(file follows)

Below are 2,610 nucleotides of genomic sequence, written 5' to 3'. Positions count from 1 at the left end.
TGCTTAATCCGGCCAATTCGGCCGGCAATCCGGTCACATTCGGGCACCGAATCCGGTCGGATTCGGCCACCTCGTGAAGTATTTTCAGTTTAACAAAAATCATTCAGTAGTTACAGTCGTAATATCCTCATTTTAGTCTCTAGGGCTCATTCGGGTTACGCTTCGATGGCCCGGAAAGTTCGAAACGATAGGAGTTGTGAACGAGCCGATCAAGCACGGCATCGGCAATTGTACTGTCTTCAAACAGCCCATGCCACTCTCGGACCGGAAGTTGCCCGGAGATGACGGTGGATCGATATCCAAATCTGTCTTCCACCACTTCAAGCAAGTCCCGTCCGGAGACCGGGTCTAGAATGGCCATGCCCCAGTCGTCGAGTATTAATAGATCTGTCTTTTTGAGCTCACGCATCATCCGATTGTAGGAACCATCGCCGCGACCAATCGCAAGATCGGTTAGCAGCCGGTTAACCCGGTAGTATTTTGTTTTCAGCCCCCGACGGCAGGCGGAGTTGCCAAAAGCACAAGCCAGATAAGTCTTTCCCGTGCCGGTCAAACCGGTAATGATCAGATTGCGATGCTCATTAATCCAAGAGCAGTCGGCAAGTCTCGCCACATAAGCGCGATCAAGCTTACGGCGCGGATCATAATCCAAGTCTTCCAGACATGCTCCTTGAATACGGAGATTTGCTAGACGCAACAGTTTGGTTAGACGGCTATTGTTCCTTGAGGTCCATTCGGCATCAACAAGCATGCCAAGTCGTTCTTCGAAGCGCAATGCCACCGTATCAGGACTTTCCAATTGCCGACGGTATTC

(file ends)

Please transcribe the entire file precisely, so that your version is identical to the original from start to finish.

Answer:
Below are 2,610 nucleotides of genomic sequence, written 5' to 3'. Positions count from 1 at the left end.
TGCTTAATCCGGCCAATTCGGCCGGCAATCCGGTCACATTCGGGCACCGAATCCGGTCGGATTCGGCCACCTCGTGAAGTATTTTCAGTTTAACAAAAATCATTCAGTAGTTACAGTCGTAATATCCTCATTTTAGTCTCTAGGGCTCATTCGGGTTACGCTTCGATGGCCCGGAAAGTTCGAAACGATAGGAGTTGTGAACGAGCCGATCAAGCACGGCATCGGCAATTGTACTGTCTTCAAACAGCCCATGCCACTCTCGGACCGGAAGTTGCCCGGAGATGACGGTGGATCGATATCCAAATCTGTCTTCCACCACTTCAAGCAAGTCCCGTCCGGAGACCGGGTCTAGAATGGCCATGCCCCAGTCGTCGAGTATTAATAGATCTGTCTTTTTGAGCTCACGCATCATCCGATTGTAGGAACCATCGCCGCGACCAATCGCAAGATCGGTTAGCAGCCGGTTAACCCGGTAGTATTTTGTTTTCAGCCCCCGACGGCAGGCGGAGTTGCCAAAAGCACAAGCCAGATAAGTCTTTCCCGTGCCGGTCAAACCGGTAATGATCAGATTGCGATGCTCATTAATCCAAGAGCAGTCGGCAAGTCTCGCCACATAAGCGCGATCAAGCTTACGGCGCGGATCATAATCCAAGTCTTCCAGACATGCTCCTTGAATACGGAGATTTGCTAGACGCAACAGTTTGGTTAGACGGCTATTGTTCCTTGAGGTCCATTCGGCATCAACAAGCATGCCAAGTCGTTCTTCGAAGCGCAATGCCACCGTATCAGGACTTTCCAATTGCCGACGGTATTC